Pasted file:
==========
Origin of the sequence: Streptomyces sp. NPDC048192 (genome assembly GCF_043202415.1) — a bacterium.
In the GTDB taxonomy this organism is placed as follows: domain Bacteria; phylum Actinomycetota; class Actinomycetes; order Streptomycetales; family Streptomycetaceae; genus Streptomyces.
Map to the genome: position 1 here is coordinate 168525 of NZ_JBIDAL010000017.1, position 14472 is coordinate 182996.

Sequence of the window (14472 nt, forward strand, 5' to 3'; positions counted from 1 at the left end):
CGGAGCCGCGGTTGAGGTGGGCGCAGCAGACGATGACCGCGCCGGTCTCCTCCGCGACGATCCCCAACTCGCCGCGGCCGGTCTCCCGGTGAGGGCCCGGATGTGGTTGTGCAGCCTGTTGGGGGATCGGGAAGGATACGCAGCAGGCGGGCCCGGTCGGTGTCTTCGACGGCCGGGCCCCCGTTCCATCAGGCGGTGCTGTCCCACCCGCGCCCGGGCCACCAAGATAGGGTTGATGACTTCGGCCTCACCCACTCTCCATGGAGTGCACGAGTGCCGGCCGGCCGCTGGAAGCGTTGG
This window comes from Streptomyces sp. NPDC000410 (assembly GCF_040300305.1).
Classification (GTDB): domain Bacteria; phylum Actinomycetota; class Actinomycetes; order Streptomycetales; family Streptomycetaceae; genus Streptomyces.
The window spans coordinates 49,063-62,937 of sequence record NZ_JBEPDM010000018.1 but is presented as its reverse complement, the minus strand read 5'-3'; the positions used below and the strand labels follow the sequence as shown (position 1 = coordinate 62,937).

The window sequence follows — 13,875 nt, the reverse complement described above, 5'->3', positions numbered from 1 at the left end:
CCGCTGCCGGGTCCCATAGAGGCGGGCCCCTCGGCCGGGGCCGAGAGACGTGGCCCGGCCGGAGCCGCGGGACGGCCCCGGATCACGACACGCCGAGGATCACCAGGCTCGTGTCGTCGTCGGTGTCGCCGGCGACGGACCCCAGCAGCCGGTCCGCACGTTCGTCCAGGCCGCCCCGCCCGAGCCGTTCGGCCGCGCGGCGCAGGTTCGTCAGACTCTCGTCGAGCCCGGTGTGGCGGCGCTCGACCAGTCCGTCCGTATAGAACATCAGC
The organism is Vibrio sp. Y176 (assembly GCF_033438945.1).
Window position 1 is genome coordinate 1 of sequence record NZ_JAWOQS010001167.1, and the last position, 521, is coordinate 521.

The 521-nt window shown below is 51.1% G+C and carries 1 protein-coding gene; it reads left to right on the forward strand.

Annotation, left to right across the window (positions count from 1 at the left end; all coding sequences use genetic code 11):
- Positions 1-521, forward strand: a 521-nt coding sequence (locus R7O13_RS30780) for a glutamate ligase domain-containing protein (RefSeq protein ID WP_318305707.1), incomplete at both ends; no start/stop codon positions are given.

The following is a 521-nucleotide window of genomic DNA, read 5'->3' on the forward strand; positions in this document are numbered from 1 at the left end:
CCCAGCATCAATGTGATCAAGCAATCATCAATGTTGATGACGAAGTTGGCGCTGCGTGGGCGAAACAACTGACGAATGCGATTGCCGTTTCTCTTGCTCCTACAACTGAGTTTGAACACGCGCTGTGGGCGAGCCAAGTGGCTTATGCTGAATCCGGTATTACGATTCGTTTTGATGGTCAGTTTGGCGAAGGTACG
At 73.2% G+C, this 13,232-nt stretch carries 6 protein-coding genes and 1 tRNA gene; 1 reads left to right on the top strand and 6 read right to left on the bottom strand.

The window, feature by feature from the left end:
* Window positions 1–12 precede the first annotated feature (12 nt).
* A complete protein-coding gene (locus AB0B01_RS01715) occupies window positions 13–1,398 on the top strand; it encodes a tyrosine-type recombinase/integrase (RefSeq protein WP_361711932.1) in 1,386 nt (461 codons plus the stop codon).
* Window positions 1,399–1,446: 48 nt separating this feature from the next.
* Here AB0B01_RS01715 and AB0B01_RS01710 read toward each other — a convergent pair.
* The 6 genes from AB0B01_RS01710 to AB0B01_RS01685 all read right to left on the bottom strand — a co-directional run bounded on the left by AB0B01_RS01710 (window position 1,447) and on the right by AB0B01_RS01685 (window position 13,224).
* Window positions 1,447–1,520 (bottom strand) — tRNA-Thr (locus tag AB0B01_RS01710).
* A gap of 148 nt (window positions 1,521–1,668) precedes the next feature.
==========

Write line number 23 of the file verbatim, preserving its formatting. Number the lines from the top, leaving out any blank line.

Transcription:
* Here AB0B01_RS01715 and AB0B01_RS01710 read toward each other — a convergent pair.